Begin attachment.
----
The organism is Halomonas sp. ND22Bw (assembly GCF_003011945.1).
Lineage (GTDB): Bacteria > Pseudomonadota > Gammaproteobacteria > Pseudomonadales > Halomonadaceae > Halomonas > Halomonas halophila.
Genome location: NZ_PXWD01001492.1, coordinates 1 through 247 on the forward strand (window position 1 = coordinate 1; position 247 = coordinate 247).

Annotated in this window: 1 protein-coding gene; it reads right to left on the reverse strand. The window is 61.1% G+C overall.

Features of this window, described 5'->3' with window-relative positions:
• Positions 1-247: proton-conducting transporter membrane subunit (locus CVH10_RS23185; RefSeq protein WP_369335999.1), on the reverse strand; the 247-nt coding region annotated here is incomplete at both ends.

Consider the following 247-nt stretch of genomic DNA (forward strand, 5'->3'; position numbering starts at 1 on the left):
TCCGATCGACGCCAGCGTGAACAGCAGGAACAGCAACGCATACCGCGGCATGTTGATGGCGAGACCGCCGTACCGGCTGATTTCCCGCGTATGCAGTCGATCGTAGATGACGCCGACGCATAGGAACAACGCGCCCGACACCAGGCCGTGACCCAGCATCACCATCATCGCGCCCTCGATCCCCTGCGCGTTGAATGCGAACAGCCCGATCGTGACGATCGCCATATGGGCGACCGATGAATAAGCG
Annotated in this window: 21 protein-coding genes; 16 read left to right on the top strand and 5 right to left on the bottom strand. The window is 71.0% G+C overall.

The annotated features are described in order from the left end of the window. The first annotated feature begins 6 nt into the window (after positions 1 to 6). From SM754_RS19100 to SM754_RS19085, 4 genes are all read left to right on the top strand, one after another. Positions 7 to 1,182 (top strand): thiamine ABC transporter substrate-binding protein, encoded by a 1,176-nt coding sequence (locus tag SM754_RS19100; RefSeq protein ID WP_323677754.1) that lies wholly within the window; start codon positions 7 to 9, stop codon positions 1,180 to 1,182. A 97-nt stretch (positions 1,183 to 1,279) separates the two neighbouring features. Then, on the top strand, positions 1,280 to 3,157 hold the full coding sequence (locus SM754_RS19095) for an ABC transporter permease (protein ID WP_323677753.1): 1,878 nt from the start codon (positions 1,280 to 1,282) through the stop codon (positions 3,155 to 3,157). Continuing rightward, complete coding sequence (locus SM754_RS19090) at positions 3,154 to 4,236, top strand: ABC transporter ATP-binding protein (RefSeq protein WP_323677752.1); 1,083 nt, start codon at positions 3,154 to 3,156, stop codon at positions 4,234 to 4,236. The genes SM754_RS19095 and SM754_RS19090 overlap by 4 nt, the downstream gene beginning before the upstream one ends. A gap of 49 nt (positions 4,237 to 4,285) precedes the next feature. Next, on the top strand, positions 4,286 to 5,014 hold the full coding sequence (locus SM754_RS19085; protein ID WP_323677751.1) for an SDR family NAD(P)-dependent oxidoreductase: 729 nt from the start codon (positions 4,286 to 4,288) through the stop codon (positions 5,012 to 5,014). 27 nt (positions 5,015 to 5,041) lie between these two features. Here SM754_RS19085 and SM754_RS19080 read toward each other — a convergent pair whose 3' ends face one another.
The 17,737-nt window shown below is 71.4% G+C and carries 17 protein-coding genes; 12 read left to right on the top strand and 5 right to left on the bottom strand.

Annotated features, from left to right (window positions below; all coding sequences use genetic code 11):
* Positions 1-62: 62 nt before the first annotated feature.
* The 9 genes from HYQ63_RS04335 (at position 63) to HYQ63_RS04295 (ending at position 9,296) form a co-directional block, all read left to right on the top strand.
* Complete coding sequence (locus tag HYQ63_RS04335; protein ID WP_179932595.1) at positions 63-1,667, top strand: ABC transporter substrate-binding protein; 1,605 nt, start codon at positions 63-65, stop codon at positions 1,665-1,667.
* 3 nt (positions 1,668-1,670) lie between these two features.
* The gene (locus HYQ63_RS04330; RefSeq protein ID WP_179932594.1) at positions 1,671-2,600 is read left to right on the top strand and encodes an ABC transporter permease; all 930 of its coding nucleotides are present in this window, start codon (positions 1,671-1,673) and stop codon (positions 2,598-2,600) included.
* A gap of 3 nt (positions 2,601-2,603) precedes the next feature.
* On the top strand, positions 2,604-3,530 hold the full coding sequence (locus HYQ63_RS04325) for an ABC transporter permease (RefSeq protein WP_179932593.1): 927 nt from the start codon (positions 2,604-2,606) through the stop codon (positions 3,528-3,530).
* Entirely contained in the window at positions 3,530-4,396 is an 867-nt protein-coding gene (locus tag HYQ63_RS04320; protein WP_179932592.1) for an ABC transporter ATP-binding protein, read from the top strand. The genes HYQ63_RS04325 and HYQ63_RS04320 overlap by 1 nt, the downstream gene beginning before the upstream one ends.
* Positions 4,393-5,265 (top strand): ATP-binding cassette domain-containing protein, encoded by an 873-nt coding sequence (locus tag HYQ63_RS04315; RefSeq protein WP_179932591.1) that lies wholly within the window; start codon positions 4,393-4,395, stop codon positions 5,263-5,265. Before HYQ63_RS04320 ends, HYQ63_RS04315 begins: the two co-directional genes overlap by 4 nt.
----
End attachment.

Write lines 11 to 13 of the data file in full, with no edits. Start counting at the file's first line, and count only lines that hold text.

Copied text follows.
The 17,737-nt window shown below is 71.4% G+C and carries 17 protein-coding genes; 12 read left to right on the top strand and 5 right to left on the bottom strand.

Annotated features, from left to right (window positions below; all coding sequences use genetic code 11):
* Positions 1-62: 62 nt before the first annotated feature.